In the Science world, data is often thought of as numbers. To analyse it you do calculations, find p values and produce graphs – quantitative research is a process that’s covered in every science degree. Qualitative research isn’t like that.

I did an undergraduate degree in a Medical Sciences subject, I was taught how to use statistical software packages and how to get programs like Prism to create graphs for me. I was always told that this was quantitative research, and that qualitative research was used in other fields of research. Up until starting my PhD I had no experience of qualitative research whatsoever, but it’s an important method that we can use in the world of scientific research – whether in parallel with quantitative data, or by itself.

I think it’s important to try to shed some light on using qualitative research, particularly for the benefit of other scientists that don’t use it currently, so this week’s blog post is a brief into as to what qualitative research is. Over the next few weeks I’ll be covering further qualitative topics, such as how I do data analysis, what does it mean to code data, and how do I go about that etc. Hopefully this will be interesting both to those that do qualitative research already, and those that don’t.

So, what is qualitative research?

Qualitative research is used to gain an understanding of underlying reasons, opinions, motivations and experiences. It can provide context to quantitative data, it can be used to provide insights into a problem, and it can be used to help develop ideas for future research. Qualitative methods, just like quantitative methods, are varied – there are different types of interviews, document analysis, even analysis of social media conversations from places like Twitter.

With this type of research you’re not trying to find generaliseable results; you’re trying to find out as much about your participant group as possible. The amount of times they reference something doesn’t matter, you work to include every opinion/perception/experience etc that is relevant to the topic you’re researching.

Credit: https://www.slideshare.net/avaniendra/qualitative-research-68787606

I wish I’d been exposed to qualitative research methods throughout the course of my undergraduate degree; even if you’re doing lab-based science, understanding the different experiences and thoughts of the different stakeholder groups involved is so valuable.

For me, qualitative research has been one of the most enjoyable parts of my PhD project so far. It has helped me to understand the nuances of the problem with recruitment to trials, it’s taught me that every person’s experience of trials recruitment will be slightly different – though there are themes threading throughout each of those experiences.

Pop back next week for an insight into what goes into qualitative data analysis, and confirmation that listening back to my own voice has been the most cringe-worthy experience of my PhD to date.

Doing a PhD in Health Services Research

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As last week’s post explained, my PhD is in the field of Health Services Research and looks at the process of participant recruitment to clinical trials. My undergraduate degree was based in lab science, and as far as I know I’m the only person from my graduating cohort to leave the lab but remain in academic science. I tend to get a lot of questions about what I do now that I don’t work in a lab anymore, so this week I wanted to take some time to explain what it’s like to do a PhD in this field; the questions I get and how it’s changed the way I look at science more generally.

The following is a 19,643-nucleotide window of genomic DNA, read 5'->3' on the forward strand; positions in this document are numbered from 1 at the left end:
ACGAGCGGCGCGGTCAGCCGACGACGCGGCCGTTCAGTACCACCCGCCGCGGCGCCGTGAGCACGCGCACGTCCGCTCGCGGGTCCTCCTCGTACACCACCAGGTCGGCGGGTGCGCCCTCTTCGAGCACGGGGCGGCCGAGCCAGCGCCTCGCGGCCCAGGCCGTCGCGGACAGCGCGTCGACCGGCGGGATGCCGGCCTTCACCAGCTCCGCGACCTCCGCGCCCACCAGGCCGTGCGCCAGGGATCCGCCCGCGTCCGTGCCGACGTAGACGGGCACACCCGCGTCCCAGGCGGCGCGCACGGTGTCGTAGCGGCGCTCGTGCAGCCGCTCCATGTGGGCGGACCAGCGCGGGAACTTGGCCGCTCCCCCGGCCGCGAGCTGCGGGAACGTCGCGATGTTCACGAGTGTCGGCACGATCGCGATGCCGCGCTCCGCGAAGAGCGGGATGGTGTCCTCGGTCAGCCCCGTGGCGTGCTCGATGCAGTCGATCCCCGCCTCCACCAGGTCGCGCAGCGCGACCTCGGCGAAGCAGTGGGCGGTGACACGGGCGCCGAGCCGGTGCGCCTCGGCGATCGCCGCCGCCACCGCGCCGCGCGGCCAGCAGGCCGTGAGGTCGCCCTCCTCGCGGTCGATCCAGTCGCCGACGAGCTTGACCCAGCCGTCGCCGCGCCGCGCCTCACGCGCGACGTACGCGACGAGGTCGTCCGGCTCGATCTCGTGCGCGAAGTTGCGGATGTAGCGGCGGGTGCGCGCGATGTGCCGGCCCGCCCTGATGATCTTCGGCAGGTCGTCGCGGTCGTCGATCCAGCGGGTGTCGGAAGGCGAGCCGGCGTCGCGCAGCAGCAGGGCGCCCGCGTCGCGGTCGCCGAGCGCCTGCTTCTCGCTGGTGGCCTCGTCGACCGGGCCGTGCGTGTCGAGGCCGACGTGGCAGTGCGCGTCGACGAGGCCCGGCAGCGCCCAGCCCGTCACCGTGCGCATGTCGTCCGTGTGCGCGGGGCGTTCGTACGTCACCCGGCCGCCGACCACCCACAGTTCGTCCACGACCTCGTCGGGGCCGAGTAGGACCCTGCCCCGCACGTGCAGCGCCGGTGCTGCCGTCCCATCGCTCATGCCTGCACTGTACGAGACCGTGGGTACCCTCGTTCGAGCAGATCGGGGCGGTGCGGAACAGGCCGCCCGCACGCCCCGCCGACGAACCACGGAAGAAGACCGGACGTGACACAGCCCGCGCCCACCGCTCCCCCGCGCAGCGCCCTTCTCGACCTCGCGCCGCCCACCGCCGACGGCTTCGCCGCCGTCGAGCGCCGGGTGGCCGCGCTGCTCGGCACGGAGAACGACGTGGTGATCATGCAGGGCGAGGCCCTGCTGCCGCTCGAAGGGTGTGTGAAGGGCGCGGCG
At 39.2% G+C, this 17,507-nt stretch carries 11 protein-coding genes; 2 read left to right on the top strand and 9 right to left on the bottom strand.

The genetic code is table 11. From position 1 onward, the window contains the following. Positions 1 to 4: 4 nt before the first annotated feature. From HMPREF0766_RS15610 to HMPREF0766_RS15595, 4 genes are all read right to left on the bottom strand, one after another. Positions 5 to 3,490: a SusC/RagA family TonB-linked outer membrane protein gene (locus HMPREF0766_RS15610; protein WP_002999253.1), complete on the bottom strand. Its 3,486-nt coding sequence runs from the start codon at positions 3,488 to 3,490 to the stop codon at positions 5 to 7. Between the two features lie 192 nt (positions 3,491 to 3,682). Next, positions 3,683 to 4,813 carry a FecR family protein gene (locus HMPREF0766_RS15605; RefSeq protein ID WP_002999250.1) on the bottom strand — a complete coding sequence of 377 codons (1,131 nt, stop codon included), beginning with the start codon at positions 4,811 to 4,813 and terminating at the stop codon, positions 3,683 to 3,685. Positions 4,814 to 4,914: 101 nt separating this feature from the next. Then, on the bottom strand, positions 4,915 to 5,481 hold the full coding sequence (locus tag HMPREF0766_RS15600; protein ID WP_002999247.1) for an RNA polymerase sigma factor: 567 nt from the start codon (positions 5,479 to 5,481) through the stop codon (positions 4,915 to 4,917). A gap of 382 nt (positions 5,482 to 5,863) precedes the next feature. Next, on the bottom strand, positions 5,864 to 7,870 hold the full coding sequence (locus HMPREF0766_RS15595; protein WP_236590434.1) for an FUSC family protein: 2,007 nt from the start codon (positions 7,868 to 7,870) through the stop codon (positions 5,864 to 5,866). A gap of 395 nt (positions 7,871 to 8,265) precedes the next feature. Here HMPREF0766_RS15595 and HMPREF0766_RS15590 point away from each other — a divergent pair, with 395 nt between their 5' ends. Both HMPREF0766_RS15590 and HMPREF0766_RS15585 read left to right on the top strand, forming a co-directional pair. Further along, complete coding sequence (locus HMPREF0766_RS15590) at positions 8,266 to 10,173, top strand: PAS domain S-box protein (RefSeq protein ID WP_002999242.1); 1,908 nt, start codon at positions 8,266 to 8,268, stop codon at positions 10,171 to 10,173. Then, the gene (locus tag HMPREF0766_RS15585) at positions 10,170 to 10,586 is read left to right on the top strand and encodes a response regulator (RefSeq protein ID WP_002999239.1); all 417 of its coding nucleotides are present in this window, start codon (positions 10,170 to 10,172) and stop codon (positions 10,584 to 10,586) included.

Why did you decide to leave ‘proper’ science?
This is one of the best things to ask me if you want to see me bite my tongue so much that it bleeds. I’m still struggling to work out whether ‘proper’ science is intended to suggest that health services research isn’t worthwhile, or if my questioner simply isn’t aware that science can, and does, take place outside of a laboratory. I’m hoping it’s the latter.

I decided to leave lab science because I didn’t feel like the work I was doing was close enough to patients. To be clear, I’m not saying lab science is not a useful or worthwhile career path, just that I work best when I’m not too many steps away from the end result.

How do interviews help your work, surely you want data and evidence?
Yes, this a real question that someone asked me a few months ago.

To explain a bit of the background – undergraduate lab science degrees don’t pay much wpid-photo-aug-12-2013-805-pmattention to qualitative research whatsoever, or at least mine didn’t. I think in first year the words ‘qualitative data’ were mentioned once, and only when explaining that everything we would do going forward would involve the opposite. The PhD very quickly taught me that evidence comes in all shapes and sizes, and interviewing people to find out about their experiences and views on specific topics is just as useful as percentages and p values – it just depends on what you want to know.

We don’t know lots of things, and the NHS isn’t always right
I’m showing my naivety here so bear with me. Before starting PhD study, I thought that if something – whether that’s a type of surgery or a new drug – is put into practice within the NHS, then there was good equality evidence to support that decision. Turns out, I was wrong. I won’t say much more on this – Margaret McCartney’s books are a good starting point if you want to find out more.

Science in the media
The biggest change I’ve noticed in myself since starting the PhD is the way I consume media reporting of scientific stories. Previously I would be cautious of ‘bad science’, understanding that some news outlets will happily sensationalise content to improve readership figures. Now though, I find myself reading stories and picking holes in them as I am reading – thinking ‘well that’s not true because…’ or ‘the data you’ve provided does not show that result…’. I’ve stopped reading health/medicine stories on certain websites, and now stick to a few that I feel comfortable relying on. Vox and The Conversation are now my go-to news sites, and I try to follow specific reporters on Twitter too. I’d recommend both Julia Belluz and Kathryn Schulz, I saw Julia give a talk at last year’s Evidence Live conference and it was clear she really cares about accurate reporting – you can see her talk on YouTube here.